The Departure Part 1

Street corner
Street corner

I just wanted enough to be on my way.  The sky was just clearing and most of us were all wet in one way or another.  The people passing by all wore their long faces.  Their square jawlines, sullen eyes and sunken cheekbones. It all spoke of some harshness that would not be mentioned out loud.

The birds in the sky all flew in circles.  I thought that was odd not because of their flight pattern but because of the feeling they gave me.  They seemed to fly together because they were afraid and uncertain.

The hooker on the corner, supposedly living the good life, did not have a smile.  Her bright red lipstick somehow seemed pale, even her feather fur-fru looked rather drab and gray.  She had her hand on her hip but despite her attitude of fronting, it was apparent she too suffered from the same moody virus that was in the air.

The homeless man behind her was not begging for charity but he was on the floor nonetheless.  He seemed sad but not depressed.  Whatever he was feeling or why he was feeling it was hiding under the darkness of his worn and dirty overcoat.

I walked down.  The smell was more nefarious the deeper into the ground I got.  It was a familiar odor.  I grabbed onto the banister because the steps were wet and I didn’t want to slip and fall.  The banister was wet too but unlike the puddles the substance seemed more gooey in texture causing me to frown with a mixture of disgust and uncertainty.

I walked towards the bathroom to try and wash my hands but even from the door I could hear the banging, so I paused.  It sounded was like a distress signal. Morse code.  There was silence, bang, bang then silence again, bang, bang bang.  Then the pattern would repeat itself again.  After a few minutes of hesitation I went in.

There was a man of a husky built that looked as if he had lost a hundred pounds overnight.  The skin on his cheeks and arms hung like curtains and denoted a certain translucent effect, like a sheet of paper held to the sun. He stared intently at himself in the mirror, and after maybe a minute maybe more, he banged his head against the mirror and stopped.  He was doing this over and over without breaking the mirror.  Perhaps it would be more accurate to state the mirror was shatterproof.  I tried not to look at him or interrupt him in any way and I slipped out quietly after cleaning my hands.

Outside of the bathrooms were a bunch of people with luggage waiting at the terminal. They appeared to be pacing in a circular pattern or bouncing in slow motion from side to side in an impatient demeanor, perhaps maybe it was just to kill time.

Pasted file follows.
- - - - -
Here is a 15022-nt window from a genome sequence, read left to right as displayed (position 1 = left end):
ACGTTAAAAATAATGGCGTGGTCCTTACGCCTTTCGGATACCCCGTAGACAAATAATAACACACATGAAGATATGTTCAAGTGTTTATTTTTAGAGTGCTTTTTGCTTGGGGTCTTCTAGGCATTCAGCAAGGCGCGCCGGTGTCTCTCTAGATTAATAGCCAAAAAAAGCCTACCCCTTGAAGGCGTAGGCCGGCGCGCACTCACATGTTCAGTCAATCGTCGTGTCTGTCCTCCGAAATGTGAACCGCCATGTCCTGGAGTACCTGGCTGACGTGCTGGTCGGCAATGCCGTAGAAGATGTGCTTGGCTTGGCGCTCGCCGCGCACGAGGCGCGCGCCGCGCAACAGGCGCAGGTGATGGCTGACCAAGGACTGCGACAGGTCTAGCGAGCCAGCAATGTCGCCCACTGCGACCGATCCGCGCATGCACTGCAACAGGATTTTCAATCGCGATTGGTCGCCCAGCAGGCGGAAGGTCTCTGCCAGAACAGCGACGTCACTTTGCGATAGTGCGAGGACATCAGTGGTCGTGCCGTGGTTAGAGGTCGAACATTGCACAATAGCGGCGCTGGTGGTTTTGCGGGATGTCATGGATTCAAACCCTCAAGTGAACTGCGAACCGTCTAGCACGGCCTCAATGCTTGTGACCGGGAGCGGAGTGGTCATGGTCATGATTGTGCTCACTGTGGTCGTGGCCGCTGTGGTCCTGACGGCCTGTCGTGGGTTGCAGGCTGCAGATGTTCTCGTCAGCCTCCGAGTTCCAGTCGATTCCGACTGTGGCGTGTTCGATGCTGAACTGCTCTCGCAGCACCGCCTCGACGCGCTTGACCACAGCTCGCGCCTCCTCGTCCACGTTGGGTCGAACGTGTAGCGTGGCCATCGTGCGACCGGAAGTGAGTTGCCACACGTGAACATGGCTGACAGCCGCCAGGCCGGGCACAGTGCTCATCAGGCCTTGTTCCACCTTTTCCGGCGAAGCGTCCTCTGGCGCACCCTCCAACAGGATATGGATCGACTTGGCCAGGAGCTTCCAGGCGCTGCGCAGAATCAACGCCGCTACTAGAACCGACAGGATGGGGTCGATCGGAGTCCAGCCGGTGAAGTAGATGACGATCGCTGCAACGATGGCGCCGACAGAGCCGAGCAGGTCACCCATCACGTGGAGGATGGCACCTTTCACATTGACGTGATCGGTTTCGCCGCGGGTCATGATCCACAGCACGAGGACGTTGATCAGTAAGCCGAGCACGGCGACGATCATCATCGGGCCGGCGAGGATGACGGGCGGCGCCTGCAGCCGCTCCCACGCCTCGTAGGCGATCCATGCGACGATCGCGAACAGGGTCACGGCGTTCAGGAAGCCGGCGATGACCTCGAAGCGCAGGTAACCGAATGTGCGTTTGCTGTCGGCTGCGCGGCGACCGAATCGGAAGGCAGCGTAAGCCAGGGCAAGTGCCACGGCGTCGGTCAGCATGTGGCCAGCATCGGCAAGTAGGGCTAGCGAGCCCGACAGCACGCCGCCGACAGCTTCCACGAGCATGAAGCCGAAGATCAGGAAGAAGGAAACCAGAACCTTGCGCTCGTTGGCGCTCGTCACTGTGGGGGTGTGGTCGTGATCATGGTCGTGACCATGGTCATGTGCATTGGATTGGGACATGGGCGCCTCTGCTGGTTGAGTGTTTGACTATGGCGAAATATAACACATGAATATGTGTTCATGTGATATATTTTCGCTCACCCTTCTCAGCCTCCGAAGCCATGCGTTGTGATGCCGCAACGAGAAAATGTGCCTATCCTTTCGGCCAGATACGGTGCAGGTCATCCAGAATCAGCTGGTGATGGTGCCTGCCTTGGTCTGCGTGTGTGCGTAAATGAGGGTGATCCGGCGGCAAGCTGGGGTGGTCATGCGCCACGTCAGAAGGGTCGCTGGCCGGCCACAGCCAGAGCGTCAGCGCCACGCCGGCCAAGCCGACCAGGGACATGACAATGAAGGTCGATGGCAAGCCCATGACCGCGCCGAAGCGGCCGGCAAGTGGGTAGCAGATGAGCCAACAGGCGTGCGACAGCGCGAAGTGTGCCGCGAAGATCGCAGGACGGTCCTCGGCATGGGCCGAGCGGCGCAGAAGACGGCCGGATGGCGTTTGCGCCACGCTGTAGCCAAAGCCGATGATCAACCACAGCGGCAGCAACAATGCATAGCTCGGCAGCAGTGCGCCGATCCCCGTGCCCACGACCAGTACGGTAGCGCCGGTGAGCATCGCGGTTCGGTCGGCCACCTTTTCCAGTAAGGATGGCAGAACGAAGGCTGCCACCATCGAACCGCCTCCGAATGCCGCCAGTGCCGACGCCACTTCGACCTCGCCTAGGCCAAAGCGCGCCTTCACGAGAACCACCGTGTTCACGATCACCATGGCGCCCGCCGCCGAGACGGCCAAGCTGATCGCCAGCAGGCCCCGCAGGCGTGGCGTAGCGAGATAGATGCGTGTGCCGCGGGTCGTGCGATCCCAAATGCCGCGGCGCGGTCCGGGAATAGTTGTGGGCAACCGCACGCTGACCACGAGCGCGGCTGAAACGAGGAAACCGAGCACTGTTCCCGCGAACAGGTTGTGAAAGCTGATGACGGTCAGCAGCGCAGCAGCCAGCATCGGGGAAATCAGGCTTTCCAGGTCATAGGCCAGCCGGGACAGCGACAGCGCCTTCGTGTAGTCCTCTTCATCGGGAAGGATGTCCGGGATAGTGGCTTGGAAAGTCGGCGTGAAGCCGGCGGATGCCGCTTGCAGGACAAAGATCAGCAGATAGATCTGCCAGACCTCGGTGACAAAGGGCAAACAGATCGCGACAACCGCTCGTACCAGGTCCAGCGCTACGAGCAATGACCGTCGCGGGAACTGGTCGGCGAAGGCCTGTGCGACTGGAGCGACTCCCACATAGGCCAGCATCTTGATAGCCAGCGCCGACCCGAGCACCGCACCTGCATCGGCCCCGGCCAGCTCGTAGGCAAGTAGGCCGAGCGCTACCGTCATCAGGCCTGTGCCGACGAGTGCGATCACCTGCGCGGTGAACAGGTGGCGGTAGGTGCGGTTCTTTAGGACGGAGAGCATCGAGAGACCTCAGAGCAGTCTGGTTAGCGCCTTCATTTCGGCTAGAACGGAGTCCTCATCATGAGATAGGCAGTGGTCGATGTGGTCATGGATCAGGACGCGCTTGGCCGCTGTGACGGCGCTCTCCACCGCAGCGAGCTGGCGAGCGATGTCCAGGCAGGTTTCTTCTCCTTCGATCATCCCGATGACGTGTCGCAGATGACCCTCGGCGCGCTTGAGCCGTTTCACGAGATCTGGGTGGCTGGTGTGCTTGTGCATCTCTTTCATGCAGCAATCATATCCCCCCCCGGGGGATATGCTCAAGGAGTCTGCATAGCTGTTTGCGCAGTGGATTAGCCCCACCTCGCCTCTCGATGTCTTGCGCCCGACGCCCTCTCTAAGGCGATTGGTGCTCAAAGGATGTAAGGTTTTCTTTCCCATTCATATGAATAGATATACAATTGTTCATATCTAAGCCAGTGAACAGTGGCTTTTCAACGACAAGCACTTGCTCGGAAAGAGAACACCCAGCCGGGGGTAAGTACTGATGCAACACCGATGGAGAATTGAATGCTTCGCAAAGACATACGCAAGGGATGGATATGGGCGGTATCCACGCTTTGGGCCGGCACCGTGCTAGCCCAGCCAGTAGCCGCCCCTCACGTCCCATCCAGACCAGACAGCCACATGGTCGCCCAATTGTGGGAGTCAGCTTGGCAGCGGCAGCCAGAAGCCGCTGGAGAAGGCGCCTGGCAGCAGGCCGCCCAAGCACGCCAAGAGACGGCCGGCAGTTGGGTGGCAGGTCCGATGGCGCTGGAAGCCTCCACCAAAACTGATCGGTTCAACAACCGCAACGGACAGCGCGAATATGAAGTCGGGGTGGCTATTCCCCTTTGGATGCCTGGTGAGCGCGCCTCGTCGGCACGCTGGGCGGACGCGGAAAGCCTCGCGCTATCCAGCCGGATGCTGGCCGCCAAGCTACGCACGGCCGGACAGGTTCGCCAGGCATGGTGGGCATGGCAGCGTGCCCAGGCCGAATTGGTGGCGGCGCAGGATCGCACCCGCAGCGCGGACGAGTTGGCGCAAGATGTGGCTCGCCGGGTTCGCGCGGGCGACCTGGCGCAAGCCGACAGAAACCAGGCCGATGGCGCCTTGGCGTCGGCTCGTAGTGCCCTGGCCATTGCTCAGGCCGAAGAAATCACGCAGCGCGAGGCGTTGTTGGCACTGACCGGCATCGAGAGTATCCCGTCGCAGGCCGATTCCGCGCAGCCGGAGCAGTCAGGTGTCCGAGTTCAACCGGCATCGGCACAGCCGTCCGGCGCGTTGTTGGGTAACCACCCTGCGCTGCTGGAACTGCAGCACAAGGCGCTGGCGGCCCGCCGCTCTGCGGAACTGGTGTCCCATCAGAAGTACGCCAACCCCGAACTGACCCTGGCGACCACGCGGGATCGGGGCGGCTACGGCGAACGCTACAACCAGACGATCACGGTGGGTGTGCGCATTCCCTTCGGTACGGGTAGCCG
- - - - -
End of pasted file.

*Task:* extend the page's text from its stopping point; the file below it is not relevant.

There was a man sitting on the floor rocking back and forth with his head in his hands.  He had five pieces of luggage around him.

“There is no time,” he said to himself in a low tone.

“What do you mean there is no time?” I asked.

“Were waiting, were always waiting but it’s like there is no time, no time at all to be waiting around.”

“What do you mean?”

“We go back and re-do it again and again.”

Waiting by the train
Waiting by the train

At that moment a train arrived and all the people that were waiting wanted to get on but only some could actually board the others simply could not move forward to get on and kept dancing around in their holding pattern.  When the train closed its doors a bright light emanated from the windows and then it moved as if at the speed of light and shot away onto its destination.

“Do you know where they are going?” I asked again to the man with the baggage.

“I don’t know.  I just know it is not my time to go.”

“Do you know why you are here?”

“No, I… I don’t know,” he said shaking his head.  “I… I can’t remember. Do you?”  This time he gave me a blank look but the wrinkles on his face spoke of an unmentionable past.


There was a small pause between us.

“What’s with all the baggage? Are you going far?” I decided to try a new approach and see if I would get a different answer.

“I don’t want it. Do you want it?”

“I think I have enough baggage of my own but thanks,” I said.

Never accept baggage from anybody, there is no telling what’s inside, I thought to myself.

“How do you know when it is time to go?” I asked.

“You just do.  You came down here on your own didn’t you?”

“I did.”

“Well, that’s how you know.”

“So it’s my time?”

“Wait for the light to call you when the train arrives.  Don’t be afraid just go.”

“How do you know this?”

“Because the light called me and I was too afraid to go,” he said.

“You mean you missed the train?”

“No, I didn’t get on. I messed up.”

“What happens when you don’t get on?”

“Somebody else takes your place or something that wasn’t suppose to happen happens and then you have to wait for another opportunity and it may never come around again.”

“How long have you been waiting?”

“I don’t know.”

The man sighed.  He felt bleak and weary to me aside from his other disturbances. Then another train came and for the first time I saw the man smile or anybody else for that matter.  He got up grabbed his luggage and walked on board the train

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